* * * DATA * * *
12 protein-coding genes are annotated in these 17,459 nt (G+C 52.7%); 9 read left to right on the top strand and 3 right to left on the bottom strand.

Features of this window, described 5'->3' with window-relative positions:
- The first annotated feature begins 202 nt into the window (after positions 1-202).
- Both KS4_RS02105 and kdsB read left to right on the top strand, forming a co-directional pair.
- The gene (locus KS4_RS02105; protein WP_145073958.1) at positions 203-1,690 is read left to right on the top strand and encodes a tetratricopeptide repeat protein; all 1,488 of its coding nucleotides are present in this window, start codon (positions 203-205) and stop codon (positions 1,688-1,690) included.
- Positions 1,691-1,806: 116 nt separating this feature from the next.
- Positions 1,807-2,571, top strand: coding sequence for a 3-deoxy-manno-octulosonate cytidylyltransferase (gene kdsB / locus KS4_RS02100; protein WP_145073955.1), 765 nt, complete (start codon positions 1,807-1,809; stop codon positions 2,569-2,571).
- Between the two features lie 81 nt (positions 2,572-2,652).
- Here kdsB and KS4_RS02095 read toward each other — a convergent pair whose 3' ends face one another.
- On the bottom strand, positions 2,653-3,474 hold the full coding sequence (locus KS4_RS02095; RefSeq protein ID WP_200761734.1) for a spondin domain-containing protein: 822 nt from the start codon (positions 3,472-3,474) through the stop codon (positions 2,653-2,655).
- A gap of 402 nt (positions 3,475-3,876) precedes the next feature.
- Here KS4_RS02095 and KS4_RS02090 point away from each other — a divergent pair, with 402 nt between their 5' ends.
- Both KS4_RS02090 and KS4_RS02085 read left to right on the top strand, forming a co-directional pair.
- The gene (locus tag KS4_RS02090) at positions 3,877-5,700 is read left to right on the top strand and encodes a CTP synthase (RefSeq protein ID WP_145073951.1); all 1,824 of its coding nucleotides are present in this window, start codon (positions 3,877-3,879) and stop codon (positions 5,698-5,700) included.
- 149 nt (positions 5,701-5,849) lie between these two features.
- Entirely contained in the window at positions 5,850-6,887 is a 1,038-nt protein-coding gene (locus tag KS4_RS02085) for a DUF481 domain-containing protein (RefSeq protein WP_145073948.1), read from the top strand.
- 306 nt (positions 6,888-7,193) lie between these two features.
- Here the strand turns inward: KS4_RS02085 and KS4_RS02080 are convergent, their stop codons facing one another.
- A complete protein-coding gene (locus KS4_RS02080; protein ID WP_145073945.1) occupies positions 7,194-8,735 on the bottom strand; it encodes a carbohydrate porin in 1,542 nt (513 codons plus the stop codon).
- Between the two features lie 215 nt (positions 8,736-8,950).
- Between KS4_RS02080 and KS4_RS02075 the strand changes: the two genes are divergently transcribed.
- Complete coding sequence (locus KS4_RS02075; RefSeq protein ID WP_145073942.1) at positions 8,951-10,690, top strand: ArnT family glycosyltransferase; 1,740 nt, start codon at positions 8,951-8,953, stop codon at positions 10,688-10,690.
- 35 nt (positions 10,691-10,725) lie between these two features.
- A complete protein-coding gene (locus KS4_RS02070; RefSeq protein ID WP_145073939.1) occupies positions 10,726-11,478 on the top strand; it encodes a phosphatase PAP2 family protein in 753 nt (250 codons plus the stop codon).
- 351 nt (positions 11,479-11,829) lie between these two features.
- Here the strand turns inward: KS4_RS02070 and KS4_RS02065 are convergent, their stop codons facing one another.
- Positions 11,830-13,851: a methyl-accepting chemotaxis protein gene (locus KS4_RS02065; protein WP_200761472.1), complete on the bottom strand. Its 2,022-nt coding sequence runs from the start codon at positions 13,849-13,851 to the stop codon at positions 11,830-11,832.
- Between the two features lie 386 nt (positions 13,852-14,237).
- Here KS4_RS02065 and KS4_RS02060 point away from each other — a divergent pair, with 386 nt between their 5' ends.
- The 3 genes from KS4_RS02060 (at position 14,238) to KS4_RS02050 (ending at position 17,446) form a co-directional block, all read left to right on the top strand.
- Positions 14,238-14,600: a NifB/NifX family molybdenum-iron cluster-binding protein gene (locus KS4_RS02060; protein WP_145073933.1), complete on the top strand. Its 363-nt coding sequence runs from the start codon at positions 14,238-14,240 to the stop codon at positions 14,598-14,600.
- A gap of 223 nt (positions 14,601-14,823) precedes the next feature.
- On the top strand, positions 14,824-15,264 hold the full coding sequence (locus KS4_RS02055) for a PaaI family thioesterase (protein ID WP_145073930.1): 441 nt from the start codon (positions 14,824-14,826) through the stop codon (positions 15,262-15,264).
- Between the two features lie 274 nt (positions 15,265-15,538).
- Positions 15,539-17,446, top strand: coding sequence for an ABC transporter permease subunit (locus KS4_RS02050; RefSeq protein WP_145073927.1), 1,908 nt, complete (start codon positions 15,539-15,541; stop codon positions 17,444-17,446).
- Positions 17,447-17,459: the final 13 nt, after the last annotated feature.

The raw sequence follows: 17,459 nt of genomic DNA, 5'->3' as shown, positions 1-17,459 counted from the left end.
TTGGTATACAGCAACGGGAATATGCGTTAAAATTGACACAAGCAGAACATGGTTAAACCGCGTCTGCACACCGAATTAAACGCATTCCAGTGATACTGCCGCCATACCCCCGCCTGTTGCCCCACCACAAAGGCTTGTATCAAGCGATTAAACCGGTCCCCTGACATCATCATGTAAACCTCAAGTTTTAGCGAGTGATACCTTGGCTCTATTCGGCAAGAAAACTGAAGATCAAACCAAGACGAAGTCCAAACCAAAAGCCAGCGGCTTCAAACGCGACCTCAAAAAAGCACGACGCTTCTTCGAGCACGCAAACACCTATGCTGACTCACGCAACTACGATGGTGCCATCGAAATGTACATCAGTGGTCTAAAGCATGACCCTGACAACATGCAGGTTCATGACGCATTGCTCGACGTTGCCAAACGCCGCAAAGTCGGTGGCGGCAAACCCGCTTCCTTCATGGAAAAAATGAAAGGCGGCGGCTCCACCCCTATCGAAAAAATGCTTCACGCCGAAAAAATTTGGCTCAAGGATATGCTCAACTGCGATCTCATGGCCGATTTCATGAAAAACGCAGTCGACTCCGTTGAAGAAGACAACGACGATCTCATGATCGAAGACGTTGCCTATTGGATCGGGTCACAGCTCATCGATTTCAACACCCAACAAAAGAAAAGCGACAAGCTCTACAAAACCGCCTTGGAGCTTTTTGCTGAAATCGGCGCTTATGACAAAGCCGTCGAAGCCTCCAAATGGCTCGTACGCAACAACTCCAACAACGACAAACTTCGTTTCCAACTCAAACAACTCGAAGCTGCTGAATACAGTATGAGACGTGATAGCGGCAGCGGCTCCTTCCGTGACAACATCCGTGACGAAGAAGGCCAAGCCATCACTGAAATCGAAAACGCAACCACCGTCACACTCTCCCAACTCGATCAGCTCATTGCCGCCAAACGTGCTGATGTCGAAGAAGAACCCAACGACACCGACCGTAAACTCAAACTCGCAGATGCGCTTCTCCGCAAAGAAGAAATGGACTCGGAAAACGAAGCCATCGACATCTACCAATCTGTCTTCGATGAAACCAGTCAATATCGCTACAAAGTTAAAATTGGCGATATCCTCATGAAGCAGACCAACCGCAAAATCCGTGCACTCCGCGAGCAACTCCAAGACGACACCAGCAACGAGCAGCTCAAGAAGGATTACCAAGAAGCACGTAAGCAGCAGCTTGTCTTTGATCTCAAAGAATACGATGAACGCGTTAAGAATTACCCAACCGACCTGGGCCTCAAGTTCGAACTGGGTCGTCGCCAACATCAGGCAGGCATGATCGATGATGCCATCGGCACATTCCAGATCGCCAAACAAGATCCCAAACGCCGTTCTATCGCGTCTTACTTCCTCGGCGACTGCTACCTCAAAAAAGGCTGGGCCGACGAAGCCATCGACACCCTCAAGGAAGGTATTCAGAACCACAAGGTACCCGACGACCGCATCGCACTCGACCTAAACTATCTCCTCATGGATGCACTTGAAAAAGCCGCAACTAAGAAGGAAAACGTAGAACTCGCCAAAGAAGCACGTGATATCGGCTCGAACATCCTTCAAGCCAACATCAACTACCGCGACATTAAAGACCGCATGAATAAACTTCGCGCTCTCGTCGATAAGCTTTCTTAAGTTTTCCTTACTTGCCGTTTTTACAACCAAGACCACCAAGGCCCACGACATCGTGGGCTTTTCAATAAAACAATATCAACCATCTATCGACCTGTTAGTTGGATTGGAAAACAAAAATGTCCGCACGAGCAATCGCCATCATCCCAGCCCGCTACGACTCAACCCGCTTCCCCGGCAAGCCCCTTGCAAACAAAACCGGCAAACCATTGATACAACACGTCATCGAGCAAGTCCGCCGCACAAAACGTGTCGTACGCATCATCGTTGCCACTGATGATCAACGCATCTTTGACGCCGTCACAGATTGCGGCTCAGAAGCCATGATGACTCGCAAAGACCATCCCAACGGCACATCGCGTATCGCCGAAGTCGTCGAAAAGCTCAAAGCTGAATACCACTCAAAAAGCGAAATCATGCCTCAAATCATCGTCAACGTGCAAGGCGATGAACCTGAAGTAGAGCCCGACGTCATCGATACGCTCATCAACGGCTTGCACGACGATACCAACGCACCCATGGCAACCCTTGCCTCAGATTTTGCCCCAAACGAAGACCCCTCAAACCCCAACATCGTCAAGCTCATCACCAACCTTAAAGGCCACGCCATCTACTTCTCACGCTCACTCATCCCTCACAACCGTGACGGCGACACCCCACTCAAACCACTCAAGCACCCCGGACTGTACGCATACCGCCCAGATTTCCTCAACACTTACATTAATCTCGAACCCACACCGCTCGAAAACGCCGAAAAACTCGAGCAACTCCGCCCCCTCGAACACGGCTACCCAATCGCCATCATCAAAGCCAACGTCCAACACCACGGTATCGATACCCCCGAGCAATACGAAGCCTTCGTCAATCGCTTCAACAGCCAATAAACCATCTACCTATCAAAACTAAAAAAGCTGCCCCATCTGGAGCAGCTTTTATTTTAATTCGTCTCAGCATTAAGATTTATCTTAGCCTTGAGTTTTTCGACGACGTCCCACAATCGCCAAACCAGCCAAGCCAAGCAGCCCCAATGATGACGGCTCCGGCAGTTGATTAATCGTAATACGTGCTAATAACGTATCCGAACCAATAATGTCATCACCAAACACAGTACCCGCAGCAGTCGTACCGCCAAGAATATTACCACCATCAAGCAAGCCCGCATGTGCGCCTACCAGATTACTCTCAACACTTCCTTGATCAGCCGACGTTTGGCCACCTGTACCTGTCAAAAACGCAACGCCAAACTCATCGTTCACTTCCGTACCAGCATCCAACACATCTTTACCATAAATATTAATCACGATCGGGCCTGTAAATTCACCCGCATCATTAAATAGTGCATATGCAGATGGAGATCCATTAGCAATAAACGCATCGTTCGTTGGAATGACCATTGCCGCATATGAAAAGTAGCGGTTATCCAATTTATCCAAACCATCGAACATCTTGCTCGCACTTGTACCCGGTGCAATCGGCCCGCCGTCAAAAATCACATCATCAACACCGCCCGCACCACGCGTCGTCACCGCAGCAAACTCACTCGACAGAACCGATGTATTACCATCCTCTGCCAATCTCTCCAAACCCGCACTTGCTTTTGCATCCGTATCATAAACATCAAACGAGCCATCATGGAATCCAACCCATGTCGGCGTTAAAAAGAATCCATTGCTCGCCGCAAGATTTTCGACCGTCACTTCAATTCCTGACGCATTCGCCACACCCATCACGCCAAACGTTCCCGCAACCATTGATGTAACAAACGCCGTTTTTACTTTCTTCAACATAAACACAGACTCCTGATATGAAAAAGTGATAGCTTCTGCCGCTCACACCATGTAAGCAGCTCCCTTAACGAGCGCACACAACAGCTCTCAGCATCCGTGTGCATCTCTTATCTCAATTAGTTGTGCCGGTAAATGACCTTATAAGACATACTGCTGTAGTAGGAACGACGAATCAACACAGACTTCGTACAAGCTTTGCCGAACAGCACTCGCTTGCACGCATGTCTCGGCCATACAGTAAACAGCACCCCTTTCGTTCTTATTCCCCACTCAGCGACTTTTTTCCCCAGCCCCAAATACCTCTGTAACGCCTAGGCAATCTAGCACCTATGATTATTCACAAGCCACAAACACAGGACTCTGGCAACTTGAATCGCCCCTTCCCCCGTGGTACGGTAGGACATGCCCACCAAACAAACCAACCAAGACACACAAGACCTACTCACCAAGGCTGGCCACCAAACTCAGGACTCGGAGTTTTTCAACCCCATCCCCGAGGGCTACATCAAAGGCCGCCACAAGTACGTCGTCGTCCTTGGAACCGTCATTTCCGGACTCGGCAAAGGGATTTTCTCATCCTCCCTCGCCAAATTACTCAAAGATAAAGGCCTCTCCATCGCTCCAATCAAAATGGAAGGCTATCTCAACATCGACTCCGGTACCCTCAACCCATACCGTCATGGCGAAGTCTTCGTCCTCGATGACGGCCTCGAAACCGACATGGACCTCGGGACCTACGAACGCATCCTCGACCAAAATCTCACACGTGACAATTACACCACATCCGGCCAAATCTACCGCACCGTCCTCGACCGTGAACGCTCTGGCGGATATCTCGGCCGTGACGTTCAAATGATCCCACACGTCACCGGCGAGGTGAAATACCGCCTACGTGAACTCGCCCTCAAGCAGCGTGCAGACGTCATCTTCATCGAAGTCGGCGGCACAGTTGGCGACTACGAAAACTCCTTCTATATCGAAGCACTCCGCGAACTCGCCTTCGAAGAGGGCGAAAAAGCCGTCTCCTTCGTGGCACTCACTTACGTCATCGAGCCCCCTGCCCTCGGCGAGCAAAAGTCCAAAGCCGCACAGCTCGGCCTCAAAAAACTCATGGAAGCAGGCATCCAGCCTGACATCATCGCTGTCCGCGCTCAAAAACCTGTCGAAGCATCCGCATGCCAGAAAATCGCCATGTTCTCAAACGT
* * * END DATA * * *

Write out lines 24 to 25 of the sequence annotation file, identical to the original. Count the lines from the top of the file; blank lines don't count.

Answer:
- A complete protein-coding gene (locus KS4_RS02070; RefSeq protein ID WP_145073939.1) occupies positions 10,726-11,478 on the top strand; it encodes a phosphatase PAP2 family protein in 753 nt (250 codons plus the stop codon).
- 351 nt (positions 11,479-11,829) lie between these two features.